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Dive Review of Scuba Tulum/Vista Del Mar Hotel, Akumal in
Cozumel and the Mexican Yucatan/Maya Riviera

June, 2009, an Instant Reader Report by Amy, CT, USA (2 reports)
Report Number 4981
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Reporter and Travel
Dive Experience
101-250 dives
Where else diving
Australia, Belize, Bonaire, Chuk, Grand Cayman, Hawaii, Palau, Turks
Caicos, Yap
Closest Airport
Getting There


Dive Conditions

sunny, dry  
no currents  
Water Temp
77   to 81    Fahrenheit  
Wetsuit Thickness
Water Visibility
100   to 200    Feet  
Dive Policy
Dive own profile
Enforced diving restrictions  
Most of the cenote diving was relatively shallow; restrictions were geared
to not kicking up sediment, not leaving the guide, obviously.  Cenote
divers are restricted as to where they can and cannot go according to what
is considered "cave" diving vs. "cavern" or
"cenote" diving; guides adhere to that.  
Nitrox Available?
What I saw
Whale Sharks
Ratings 1 (worst)- 5 (best):
Tropical Fish
Small Critters
Large Fish
Large Pelagics
Underwater Photography  1 (worst)- 5 (best):
Subject Matter
Boat Facilities
Overall rating for UWP's  
Shore Facilities  
Not a photographer
Ratings and Overall Comments  1 (worst)- 5 (best):
4 stars
4 stars
Service and Attitude
4 stars
Environmental Sensitivity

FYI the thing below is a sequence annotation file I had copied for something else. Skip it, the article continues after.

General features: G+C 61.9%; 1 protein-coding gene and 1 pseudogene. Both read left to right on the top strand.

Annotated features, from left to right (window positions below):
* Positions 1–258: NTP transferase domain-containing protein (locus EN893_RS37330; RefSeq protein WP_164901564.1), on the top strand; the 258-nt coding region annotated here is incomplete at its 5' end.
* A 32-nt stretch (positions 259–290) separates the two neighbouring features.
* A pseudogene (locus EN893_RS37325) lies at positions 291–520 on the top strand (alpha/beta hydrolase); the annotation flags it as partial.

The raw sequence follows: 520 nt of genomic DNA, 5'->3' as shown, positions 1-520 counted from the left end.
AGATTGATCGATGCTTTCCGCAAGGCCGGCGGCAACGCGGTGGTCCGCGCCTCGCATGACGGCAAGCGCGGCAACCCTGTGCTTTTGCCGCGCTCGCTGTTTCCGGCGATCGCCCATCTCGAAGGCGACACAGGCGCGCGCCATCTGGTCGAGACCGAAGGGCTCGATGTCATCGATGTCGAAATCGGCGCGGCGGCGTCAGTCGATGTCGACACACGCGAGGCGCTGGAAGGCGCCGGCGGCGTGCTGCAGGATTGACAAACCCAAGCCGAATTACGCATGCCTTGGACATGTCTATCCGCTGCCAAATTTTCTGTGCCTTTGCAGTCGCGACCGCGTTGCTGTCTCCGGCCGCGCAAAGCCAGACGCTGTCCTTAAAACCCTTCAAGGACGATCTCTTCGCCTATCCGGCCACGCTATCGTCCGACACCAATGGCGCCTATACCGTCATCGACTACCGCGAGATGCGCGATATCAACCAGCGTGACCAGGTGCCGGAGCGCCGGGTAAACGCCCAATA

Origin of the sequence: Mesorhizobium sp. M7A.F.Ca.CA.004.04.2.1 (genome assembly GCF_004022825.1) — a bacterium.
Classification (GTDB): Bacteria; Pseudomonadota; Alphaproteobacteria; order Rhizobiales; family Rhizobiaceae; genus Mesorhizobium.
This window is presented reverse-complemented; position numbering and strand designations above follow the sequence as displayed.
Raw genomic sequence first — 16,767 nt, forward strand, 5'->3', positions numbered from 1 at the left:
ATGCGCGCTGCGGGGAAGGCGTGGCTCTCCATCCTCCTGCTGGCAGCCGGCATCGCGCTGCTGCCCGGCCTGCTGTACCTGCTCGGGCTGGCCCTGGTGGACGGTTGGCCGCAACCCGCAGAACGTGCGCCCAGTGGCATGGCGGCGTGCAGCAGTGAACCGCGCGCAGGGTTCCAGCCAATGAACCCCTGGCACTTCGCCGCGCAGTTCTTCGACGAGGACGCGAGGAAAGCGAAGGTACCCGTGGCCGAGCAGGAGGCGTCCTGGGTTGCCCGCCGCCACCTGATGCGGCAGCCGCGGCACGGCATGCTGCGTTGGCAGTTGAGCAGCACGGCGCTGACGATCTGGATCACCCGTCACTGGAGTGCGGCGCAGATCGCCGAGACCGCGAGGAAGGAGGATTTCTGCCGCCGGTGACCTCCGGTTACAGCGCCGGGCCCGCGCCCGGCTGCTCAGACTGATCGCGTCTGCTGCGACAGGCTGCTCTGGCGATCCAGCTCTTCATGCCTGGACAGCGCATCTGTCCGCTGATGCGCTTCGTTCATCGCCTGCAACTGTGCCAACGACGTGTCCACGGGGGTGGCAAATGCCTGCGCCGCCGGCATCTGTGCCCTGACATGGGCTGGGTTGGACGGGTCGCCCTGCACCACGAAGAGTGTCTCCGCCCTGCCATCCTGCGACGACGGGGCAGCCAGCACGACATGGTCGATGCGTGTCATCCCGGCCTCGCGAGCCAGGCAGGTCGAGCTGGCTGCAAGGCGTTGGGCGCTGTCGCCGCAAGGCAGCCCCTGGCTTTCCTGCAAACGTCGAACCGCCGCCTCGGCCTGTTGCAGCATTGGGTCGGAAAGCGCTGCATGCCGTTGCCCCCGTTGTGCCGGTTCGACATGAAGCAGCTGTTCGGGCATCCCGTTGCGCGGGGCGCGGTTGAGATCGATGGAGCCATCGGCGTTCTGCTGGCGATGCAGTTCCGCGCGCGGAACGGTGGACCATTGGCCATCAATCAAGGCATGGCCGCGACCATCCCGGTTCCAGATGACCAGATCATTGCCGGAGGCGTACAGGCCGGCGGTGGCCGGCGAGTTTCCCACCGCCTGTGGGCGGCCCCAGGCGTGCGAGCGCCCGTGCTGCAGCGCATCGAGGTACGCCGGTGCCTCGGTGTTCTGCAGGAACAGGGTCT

5 stars
Dive Operation
5 stars  
Shore Diving  
5 stars  
4 stars  

Overall Rating

Value for $$
5 stars    
3 stars   
5 stars    
Standing out in the hot sun in the Yucatan jungle, off to the side of a
narrow sand track, slightly hung over from the two ill-advised margaritas
the night before, sweating my ass off and bugs buzzing around my ears, I
wondered for a second "what the hell am I doing here?" Despite
the heat, I put my dive hood on to fend off the bugs swarming my neck and
ears, and then we began the short rough trek to the edge of  "The
Pit" cenote, the cenote the dive guides had assured me was a dive
experience like no other, akin to a religious experience.  A short scramble
down a sort of cliff to a platform right at the water's edge, water so blue
stretching down for God-knows-how-many feet (well, they had told me: 130),
and I'm there.  At the Pit.  The guide hoists the tanks, already strapped
to the BC's, directly into the water, and I shrug into my BC once into the
cool water, so welcome after the heat and bugs.  Easy!  I'm nervous, and
Marina, my guide, knows it, but she has warm brown reassuring eyes behind
her mask and says she will check with me every step of the way.  I'm not a
dive "newbie", but this is a deep dive, through a layer of
hydrogen sulfide at about 90 feet, which some cave divers who spotted my
dive log book at the restaurant the night before had cheerfully
mis-informed me would "eat the chrome right off your regulator; super

The Pit was in fact akin to a religious experience, descending down into
the incandescent blue of the water, the light rays penetrating the depths
like lasers.  Slowly, slowly we descend, my dive computer clocking the
descent at 5 minutes.  At 90 feet, sure enough, like a layer of fog, is the
hydrogen sulfide layer, with little wisps clinging to the walls here and
there, sublime and surreal.  Below this layer is the thing everyone talks
about with the Pit, human bones, reportedly pre-Mayan.  Below the layer it